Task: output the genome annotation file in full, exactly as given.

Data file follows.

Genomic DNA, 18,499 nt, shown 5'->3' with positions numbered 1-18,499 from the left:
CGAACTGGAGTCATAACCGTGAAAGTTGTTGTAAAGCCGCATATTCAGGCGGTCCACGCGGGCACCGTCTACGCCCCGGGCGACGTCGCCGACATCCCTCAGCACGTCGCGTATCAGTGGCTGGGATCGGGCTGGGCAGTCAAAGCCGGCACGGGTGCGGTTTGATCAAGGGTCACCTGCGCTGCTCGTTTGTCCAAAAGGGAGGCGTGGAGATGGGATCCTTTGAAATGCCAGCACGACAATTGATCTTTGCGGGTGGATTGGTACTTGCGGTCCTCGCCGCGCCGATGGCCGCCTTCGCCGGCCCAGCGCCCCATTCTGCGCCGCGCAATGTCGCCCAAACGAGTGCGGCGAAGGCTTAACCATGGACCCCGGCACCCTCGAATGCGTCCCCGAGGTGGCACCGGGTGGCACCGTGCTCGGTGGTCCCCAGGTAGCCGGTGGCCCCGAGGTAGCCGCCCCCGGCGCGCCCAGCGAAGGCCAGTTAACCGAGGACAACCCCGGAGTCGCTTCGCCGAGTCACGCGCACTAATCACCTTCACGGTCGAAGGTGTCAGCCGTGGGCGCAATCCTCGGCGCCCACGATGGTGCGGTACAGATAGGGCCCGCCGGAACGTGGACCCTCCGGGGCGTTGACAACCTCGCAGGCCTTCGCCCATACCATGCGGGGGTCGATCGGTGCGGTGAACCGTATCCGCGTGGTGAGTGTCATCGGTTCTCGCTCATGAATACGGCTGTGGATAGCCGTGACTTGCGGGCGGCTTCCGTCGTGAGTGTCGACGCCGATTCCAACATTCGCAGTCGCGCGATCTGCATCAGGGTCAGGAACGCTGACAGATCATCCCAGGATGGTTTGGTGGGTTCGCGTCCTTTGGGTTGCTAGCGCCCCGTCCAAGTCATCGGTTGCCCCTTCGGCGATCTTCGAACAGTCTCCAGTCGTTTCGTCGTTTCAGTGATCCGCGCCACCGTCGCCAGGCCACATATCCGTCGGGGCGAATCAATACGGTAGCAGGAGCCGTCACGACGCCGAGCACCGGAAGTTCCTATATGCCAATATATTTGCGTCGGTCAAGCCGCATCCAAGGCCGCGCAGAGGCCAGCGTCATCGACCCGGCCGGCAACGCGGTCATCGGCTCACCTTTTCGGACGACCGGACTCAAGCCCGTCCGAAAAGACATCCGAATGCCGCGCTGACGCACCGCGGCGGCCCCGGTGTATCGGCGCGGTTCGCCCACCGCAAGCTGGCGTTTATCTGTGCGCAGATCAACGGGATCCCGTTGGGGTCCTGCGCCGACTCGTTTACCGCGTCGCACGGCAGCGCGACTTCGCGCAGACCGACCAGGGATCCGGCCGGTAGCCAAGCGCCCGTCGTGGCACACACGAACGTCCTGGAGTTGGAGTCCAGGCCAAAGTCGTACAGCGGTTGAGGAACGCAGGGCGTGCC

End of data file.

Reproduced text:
Genomic DNA, 18,499 nt, shown 5'->3' with positions numbered 1-18,499 from the left:
CGAACTGGAGTCATAACCGTGAAAGTTGTTGTAAAGCCGCATATTCAGGCGGTCCACGCGGGCACCGTCTACGCCCCGGGCGACGTCGCCGACATCCCTCAGCACGTCGCGTATCAGTGGCTGGGATCGGGCTGGGCAGTCAAAGCCGGCACGGGTGCGGTTTGATCAAGGGTCACCTGCGCTGCTCGTTTGTCCAAAAGGGAGGCGTGGAGATGGGATCCTTTGAAATGCCAGCACGACAATTGATCTTTGCGGGTGGATTGGTACTTGCGGTCCTCGCCGCGCCGATGGCCGCCTTCGCCGGCCCAGCGCCCCATTCTGCGCCGCGCAATGTCGCCCAAACGAGTGCGGCGAAGGCTTAACCATGGACCCCGGCACCCTCGAATGCGTCCCCGAGGTGGCACCGGGTGGCACCGTGCTCGGTGGTCCCCAGGTAGCCGGTGGCCCCGAGGTAGCCGCCCCCGGCGCGCCCAGCGAAGGCCAGTTAACCGAGGACAACCCCGGAGTCGCTTCGCCGAGTCACGCGCACTAATCACCTTCACGGTCGAAGGTGTCAGCCGTGGGCGCAATCCTCGGCGCCCACGATGGTGCGGTACAGATAGGGCCCGCCGGAACGTGGACCCTCCGGGGCGTTGACAACCTCGCAGGCCTTCGCCCATACCATGCGGGGGTCGATCGGTGCGGTGAACCGTATCCGCGTGGTGAGTGTCATCGGTTCTCGCTCATGAATACGGCTGTGGATAGCCGTGACTTGCGGGCGGCTTCCGTCGTGAGTGTCGACGCCGATTCCAACATTCGCAGTCGCGCGATCTGCATCAGGGTCAGGAACGCTGACAGATCATCCCAGGATGGTTTGGTGGGTTCGCGTCCTTTGGGTTGCTAGCGCCCCGTCCAAGTCATCGGTTGCCCCTTCGGCGATCTTCGAACAGTCTCCAGTCGTTTCGTCGTTTCAGTGATCCGCGCCACCGTCGCCAGGCCACATATCCGTCGGGGCGAATCAATACGGTAGCAGGAGCCGTCACGACGCCGAGCACCGGAAGTTCCTATATGCCAATATATTTGCGTCGGTCAAGCCGCATCCAAGGCCGCGCAGAGGCCAGCGTCATCGACCCGGCCGGCAACGCGGTCATCGGCTCACCTTTTCGGACGACCGGACTCAAGCCCGTCCGAAAAGACATCCGAATGCCGCGCTGACGCACCGCGGCGGCCCCGGTGTATCGGCGCGGTTCGCCCACCGCAAGCTGGCGTTTATCTGTGCGCAGATCAACGGGATCCCGTTGGGGTCCTGCGCCGACTCGTTTACCGCGTCGCACGGCAGCGCGACTTCGCGCAGACCGACCAGGGATCCGGCCGGTAGCCAAGCGCCCGTCGTGGCACACACGAACGTCCTGGAGTTGGAGTCCAGGCCAAAGTCGTACAGCGGTTGAGGAACGCAGGGCGTGCC